The 7 Biggest Fountain Pen Mistakes

We're all human, and we all make mistakes. Having learned from the error of our own ways and from the vast amount of feedback and experiences we hear from customers, we've compiled a list of the biggest mistakes we see made with fountain pens. Hopefully, now that you know them, you can avoid the disastrous results!

7) Carrying Your Fountain Pen in Your Pocket With Your Keys

Scratched barrel of a blue LAMY Al-star

Did you just purchase a shiny new metal fountain pen? Throwing it in your pocket and letting it bounce around as you go about your business will inevitably damage the finish on the pen. This is especially true of LAMY AL-stars and the Black Matte Pilot Vanishing Point. If you're going for that rough and tumble look or purchased a pen specifically designed for that purpose, then no big deal. If you were intending to keep it scratch-free, probably not great. Either avoid the pen in the pocket routine or get a pen slip to avoid the scratches all together.

6) Using Calligraphy Ink in Your Fountain Pen

Plastic cup with black calligraphy ink in it

Not all ink is the same! It might be tempting to grab that pretty ink you found at the craft store for cheap and use it in you fountain pen, but don't do it! If you want to keep your fountain pen in tip top shape, do not use ink meant for dip pens or calligraphy. That includes India Ink, Lawyer's Ink, and anything specifically meant for dip pens. Most calligraphy inks are shellac-based which must be cleaned by denatured alcohol (which may damage your pen). Furthermore, these inks contain ingredients that will clog or even damage your pens by corroding some of the internal mechanisms. Stick to inks that are specifically designed for fountain pens and you should be fine.

5) Writing With Too Much Pressure

Close up of nib with splayed tines

One of the benefits of using a fountain pen as opposed to a rollerball or gel pen, is that fountain pens operate through capillary action instead of pressure. You only need to lightly touch your nib to the page to get a lovely line of ink. New users are especially prone to pressing too hard with their pens, causing the nibs to splay resulting in irreparable damage. If you are using a steel nibbed pen, you'll probably be fine. But if you are jamming a gold nib down on the page… yikes! Lighten up on your grip and you'll not only have a more pleasurable writing experience, you'll also be taking better care of your pen.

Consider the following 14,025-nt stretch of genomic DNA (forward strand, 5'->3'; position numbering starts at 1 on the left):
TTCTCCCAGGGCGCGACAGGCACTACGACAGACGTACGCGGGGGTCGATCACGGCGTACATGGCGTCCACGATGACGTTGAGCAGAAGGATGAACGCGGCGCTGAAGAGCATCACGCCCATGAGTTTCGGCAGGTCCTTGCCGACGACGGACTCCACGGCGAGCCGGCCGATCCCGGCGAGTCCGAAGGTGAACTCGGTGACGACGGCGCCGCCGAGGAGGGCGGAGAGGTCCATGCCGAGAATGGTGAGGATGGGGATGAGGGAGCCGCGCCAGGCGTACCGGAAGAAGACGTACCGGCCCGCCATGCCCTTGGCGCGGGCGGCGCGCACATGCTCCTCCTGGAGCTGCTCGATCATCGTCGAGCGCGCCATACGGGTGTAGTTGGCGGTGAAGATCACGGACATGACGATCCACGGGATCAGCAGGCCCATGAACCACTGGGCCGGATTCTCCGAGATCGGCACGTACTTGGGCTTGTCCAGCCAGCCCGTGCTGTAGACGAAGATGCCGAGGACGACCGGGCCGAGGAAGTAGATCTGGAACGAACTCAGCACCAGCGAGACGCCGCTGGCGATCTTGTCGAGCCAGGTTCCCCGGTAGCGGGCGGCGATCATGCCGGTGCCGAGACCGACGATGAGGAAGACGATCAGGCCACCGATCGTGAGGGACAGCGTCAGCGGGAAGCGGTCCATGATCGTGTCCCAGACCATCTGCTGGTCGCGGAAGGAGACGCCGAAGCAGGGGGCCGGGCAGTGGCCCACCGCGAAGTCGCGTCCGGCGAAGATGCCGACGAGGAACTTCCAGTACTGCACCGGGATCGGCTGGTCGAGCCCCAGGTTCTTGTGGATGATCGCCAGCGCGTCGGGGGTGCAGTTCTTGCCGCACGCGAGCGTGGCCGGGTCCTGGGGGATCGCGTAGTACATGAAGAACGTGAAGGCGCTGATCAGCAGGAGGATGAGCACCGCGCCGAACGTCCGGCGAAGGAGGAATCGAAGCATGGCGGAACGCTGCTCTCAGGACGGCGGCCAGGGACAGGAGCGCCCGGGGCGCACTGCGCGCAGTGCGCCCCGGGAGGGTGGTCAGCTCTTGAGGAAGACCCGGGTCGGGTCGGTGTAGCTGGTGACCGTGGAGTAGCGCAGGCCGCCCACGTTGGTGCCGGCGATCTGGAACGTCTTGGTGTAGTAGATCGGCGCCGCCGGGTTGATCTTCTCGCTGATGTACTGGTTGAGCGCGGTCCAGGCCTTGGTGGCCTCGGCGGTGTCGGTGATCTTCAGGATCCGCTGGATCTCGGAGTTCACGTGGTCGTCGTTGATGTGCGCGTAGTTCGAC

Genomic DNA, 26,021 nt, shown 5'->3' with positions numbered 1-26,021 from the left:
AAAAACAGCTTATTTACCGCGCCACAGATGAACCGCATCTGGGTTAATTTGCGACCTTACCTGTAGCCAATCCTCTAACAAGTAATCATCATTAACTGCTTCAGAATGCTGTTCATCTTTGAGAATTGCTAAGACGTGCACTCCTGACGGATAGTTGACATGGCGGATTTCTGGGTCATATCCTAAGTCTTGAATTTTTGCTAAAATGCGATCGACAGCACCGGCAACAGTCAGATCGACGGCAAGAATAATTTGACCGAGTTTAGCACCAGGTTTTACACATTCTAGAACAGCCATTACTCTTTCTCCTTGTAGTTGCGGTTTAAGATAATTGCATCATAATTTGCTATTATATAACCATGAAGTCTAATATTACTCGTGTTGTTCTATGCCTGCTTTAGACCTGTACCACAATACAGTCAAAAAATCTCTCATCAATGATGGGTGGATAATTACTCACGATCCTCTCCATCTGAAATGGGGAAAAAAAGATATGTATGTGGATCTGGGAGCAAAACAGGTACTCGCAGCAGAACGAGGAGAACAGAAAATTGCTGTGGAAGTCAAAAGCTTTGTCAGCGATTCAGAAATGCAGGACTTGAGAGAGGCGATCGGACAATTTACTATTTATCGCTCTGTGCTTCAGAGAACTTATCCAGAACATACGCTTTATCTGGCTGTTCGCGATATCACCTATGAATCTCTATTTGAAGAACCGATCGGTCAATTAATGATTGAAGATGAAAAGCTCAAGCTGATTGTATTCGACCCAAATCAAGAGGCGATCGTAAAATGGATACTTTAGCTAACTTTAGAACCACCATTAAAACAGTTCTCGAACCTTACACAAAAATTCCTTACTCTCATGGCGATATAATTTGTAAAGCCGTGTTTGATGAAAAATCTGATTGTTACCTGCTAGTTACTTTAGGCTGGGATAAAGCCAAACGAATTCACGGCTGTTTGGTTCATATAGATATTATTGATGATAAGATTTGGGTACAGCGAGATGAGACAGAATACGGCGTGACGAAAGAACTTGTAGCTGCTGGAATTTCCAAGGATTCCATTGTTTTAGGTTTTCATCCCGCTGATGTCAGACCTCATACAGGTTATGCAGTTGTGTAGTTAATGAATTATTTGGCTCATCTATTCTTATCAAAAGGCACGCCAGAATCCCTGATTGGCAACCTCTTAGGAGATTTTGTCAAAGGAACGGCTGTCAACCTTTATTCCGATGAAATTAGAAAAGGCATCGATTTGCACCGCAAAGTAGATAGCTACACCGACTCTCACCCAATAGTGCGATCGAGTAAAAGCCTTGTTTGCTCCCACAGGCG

4) Not Cleaning Your Fountain Pen

Nib unit in water with blue ink coming out of it

Cleaning your pen can seem like a chore, but trust us, it's totally worth it. Hard starts, skipping issues, and a myriad of other pen complaints can be solved by simply using a little water or pen flush. If you are habitually swapping your ink, this is especially important since you can accidentally concoct a new inky recipe of unhappy chemicals right there in your pen. There are number of ways to make this chore less onerous like using a bulb syringe.  Remember- when in doubt, clean it out!

3) Cleaning Your Fountain Pen With Rubbing Alcohol or Acetone

TWSBI Classic white fountain pen melted in a baggie

Don't do it. Pretty please. While you may think this is a good idea to get your pen spic and span or remove some ink residue, rubbing alcohol can break down the plastic in your pens so it's best not to use it. We've seen some pens damaged, and others completely melted, by leaving a plastic pen in rubbing alcohol overnight. If you have a really persistent ink stain, try some pen flush first. If that doesn't work, some very diluted bleach should do the trick. Keep the rubbing alcohol in the medicine cabinet where it belongs!

2) Dropping Your Fountain Pen Nib Down

Close up of nib with tines bent inward

Oh the horror!!! This is so heartbreaking to hear about. If you're lucky, the pen you've dropped has an easily replaceable nib, like some LAMYs, Monteverdes, TWSBIs, Edisons, or Noodler's. Some other brands have proprietary nibs which are not sold through retailers, or at all. We carry a number of replacement nibs and will do our best to help you find a solution to this problem if it comes up, but there are some pens where there isn't a replacement nib available. It does break our hearts a little every time we see it.

1) Not Using Your Fountain Pen

Assortment of blue fountain pens, capped and upcapped on blue journal

These babies were made to be written with! Unfortunately, we sometimes hear about people throwing them in a drawer and forgetting about them. Maybe we're biased since we use fountain pens day in and day out, but there are so many ways to put them to use. Here are some tips if you're looking for a little inspiration:

  • Bullet Journaling
  • Urban Sketching
  • Calligraphy or Flex Writing
  • Writing Affirmations
  • Poetry
  • Thank-you notes
  • Daily Journaling
  • To-do lists
  • Writing letters

So if you've neglected your fountain pen, break it out and get to writing again!